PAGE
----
California lawmakers attack people of faith

By Capitol Resource Institute

ACR 99 Passes California Senate

The California State Senate voted to pass Assembly Concurrent Resolution 99 (ACR 99). As of 2:05 this afternoon (9/4/19) the vote was 28 Senators voting for the resolution and only 6 voting against it.

Unfortunately, this means that ACR 99 now makes it the official position of the State Legislature and the State of California to blame “religious groups” for “disproportionately high rates of suicide, attempted suicide, depression, rejection, and isolation amongst LGBT [lesbian, gay, bisexual and transgender] and questioning individuals.”

An overwhelming majority of the California Senate have chosen to blame religious people, clergy, pastors, priests, rabbis, religious organizations and ministries for suicides among homosexual, bisexual and transgender people.

This is the first time in California’s long and rich religious history that the state legislature has made it the official position to specifically single out, attack, blame, target and vilify churches and religious people for disagreeing with the sexual lifestyles of others and for trying to help those who seek counseling and guidance to rid themselves of unwanted sexual desires.

Let us say that again. Never before has the State of California viciously attacked the Christian and religious community by blaming them for suicides and calling religious counseling for those who wish to abandon sexual urges, and lifestyles “ineffective, unethical and harmful.”

California has a deep and rich history that has the fingerprints of religious contributions from ministries and people. California is the state that is home to 21 missions dating back to the first one built in 1770 to the last built in 1823. In every region of the state there is visible proof of the role religious faith and ministries have played. One needs to only look at the names of many cities up and down the state that bear the name of religious figures; from San Francisco, Santa Clara, San Mateo, Santa Barbara, San Gabriel, San Bernardino, Santa Monica, to San Diego.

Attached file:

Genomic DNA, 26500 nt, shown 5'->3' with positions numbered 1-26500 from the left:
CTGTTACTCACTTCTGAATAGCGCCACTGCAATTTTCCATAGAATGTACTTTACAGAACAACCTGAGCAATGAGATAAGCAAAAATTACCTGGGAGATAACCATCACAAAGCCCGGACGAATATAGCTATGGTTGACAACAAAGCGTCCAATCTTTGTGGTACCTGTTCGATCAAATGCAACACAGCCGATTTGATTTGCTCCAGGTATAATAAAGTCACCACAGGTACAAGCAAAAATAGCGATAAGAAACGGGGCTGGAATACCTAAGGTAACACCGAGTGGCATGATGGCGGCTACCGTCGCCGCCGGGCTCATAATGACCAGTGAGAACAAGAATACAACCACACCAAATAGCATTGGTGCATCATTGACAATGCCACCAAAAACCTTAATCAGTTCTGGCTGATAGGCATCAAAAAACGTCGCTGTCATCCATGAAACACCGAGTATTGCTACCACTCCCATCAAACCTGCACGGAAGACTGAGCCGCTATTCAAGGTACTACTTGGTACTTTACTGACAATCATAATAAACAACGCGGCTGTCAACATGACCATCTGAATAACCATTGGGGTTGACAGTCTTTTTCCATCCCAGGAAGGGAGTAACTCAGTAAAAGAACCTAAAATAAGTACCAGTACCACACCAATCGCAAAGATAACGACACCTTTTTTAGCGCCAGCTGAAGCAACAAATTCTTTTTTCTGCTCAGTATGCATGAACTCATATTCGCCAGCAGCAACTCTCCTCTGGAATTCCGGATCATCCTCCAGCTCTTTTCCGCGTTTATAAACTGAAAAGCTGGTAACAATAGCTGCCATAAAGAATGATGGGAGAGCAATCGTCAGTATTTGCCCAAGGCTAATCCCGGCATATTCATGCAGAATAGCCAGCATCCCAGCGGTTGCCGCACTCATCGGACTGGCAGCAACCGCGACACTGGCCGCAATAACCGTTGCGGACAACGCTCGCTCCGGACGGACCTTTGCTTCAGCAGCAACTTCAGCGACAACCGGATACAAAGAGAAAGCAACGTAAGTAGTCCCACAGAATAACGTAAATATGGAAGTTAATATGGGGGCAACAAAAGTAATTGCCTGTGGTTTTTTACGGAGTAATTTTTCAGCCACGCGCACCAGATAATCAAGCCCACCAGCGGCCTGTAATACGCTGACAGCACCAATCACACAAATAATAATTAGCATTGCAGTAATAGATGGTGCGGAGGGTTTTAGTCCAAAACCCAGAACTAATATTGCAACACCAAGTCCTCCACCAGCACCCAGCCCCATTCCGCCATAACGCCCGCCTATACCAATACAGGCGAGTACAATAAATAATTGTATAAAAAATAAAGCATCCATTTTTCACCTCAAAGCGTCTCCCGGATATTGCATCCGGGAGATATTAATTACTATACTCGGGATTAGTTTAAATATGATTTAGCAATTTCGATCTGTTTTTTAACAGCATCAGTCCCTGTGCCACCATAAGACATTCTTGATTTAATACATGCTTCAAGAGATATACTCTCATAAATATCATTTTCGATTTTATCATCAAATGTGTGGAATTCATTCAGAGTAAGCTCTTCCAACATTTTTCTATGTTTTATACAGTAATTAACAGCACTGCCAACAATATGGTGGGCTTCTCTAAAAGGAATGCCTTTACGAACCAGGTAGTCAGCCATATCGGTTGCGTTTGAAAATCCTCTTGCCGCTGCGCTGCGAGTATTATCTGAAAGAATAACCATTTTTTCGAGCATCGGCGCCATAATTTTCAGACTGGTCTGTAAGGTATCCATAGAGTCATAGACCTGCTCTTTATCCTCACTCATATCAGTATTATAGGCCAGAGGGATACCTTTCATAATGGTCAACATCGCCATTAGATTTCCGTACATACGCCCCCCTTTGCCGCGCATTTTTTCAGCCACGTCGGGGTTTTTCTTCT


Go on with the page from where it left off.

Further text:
Knowing the role religious groups have played in many aspects of California from its early beginnings, the actions taken today by the California Senate, and the State Assembly weeks before, are a complete about-face and change in how the state now views the rights of religious people in contempt and how they wish to deny people of faith from exercising their beliefs in accordance to their faith.

State Senator Andreas Borgeas of Fresno touched on this very point during the debate on ACR 99. He warned Senators that they are “treading onto dangerous territory by denying people of their First Amendment rights of freedom” to seek counseling if that is what they choose to do so. “We are telling individuals to not do something and taking a position that disallows people” from exercising their religious rights, he added.

Sure, today’s vote is not binding but it approves a resolution expressing the official position of the state and the legislature. Their ultimate goal is to turn religious leaders that help gay, lesbian, bisexual, transgender people into criminals, ban any teachings against these sexual lifestyles and ban all printed materials that do not favor these sexual lifestyles.

Senator Jim Beall of San Jose confirmed this when he said during today’s debate that religious clergy, ministries and counselors should be “charged with mental health malpractice.” He wants to turn religious leaders and counselors into criminals simply for helping others that want to leave these sexual lifestyles.

Senator Tom Umberg of Anaheim called what religious leaders, ministries, counselors and others do to help these individuals “tortue.”

Senate Hannah Beth Jackson of Santa Barbara, who has a history of showing disdain for religious people who disagree with these sexual practices, said, “one religious perspective should not be able to undermine the rights of others,” clearly targeting conservative people of faith. Yet she went on to say that religious people should not be able to use the First Amendment right of religion to protect their religious beliefs when they conflict with the homosexual, bisexual, lesbian and transgender lifestyles.

They tried criminalizing people of religious faith last year with Assembly Bill 2943, but thankfully they failed. With this vote now recorded, supporters behind this resolution of blaming and targeting people of faith will likely attempt to resurrect their true intentions next year by making ACR 99 law.

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